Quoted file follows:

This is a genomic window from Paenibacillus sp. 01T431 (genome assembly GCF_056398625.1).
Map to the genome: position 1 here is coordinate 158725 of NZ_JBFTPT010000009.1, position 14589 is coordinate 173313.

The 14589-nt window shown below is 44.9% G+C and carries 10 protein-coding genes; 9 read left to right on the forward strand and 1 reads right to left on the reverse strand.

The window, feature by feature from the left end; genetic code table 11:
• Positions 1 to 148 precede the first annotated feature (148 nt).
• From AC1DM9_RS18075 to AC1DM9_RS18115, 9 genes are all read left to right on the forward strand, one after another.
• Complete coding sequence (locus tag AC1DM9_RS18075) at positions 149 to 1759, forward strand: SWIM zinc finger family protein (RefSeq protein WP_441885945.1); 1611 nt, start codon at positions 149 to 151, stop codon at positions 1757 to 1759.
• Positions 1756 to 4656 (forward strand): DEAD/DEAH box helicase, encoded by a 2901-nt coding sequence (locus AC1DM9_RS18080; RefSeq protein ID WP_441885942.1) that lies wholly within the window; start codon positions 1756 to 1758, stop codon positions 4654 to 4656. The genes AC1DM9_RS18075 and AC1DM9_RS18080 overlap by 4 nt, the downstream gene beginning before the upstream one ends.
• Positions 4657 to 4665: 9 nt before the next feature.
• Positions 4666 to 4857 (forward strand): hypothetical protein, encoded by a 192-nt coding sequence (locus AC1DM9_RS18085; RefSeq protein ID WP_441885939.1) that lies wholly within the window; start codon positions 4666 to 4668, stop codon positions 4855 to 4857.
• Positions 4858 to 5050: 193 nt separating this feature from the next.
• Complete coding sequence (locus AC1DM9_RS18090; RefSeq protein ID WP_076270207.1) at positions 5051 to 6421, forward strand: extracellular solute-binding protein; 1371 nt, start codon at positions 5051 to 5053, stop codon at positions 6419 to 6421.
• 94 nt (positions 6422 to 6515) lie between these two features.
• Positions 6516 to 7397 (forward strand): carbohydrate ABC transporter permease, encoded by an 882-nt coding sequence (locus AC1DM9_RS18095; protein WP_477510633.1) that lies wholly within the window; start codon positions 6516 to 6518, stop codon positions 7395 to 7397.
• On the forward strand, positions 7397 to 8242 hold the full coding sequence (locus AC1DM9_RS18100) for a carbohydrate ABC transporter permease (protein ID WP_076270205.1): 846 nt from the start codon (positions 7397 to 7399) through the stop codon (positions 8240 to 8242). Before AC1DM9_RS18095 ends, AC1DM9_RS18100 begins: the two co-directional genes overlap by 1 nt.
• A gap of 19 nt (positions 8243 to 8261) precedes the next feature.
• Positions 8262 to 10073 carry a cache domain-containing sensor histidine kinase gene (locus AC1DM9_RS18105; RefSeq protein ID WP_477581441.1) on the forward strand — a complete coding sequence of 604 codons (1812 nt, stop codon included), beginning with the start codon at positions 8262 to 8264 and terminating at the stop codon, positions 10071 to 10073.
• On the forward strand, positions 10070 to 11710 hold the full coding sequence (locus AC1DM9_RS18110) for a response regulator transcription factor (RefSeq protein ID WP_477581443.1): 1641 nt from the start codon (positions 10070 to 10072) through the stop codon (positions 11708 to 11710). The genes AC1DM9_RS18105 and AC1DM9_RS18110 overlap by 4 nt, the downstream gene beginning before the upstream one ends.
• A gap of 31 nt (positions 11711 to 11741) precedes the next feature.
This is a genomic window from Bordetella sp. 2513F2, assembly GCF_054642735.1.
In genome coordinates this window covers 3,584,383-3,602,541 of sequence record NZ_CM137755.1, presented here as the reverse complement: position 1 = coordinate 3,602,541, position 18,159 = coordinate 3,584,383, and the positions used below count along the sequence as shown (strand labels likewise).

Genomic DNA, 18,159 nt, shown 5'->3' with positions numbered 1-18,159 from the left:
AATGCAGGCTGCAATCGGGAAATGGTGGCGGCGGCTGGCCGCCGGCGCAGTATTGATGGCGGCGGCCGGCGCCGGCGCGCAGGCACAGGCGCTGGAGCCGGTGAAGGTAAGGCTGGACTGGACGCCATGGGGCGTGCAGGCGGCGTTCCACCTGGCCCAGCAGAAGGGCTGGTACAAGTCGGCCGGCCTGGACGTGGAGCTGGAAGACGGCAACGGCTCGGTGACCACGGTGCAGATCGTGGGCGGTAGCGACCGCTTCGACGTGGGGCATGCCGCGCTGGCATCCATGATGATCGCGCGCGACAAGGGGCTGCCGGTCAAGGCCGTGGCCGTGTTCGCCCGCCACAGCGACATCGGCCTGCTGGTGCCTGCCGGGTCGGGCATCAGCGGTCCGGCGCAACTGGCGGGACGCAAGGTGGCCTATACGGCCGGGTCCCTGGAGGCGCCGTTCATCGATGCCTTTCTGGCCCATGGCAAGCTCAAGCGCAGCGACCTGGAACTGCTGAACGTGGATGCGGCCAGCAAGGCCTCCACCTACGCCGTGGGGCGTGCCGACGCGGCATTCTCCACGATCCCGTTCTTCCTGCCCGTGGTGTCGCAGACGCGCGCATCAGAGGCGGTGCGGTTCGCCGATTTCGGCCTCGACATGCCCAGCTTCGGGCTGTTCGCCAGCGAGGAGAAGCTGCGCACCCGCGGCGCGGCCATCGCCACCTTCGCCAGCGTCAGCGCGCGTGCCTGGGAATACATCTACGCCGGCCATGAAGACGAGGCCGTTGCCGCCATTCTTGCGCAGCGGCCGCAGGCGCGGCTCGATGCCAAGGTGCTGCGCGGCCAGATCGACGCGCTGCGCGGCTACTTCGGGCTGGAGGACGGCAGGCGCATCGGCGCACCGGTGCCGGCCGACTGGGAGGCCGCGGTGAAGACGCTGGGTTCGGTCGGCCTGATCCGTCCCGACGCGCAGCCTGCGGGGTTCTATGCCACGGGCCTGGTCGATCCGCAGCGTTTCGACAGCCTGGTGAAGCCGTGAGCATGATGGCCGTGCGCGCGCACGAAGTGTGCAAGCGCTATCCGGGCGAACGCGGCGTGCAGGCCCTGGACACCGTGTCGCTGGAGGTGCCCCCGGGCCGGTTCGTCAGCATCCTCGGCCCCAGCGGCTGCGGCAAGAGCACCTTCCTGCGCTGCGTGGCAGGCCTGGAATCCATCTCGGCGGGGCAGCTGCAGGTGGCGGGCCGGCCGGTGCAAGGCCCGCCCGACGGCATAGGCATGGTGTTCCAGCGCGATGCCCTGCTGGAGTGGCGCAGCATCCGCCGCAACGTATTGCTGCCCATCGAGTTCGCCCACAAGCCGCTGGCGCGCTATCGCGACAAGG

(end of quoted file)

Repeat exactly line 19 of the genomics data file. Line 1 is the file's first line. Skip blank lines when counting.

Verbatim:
• A gap of 31 nt (positions 11711 to 11741) precedes the next feature.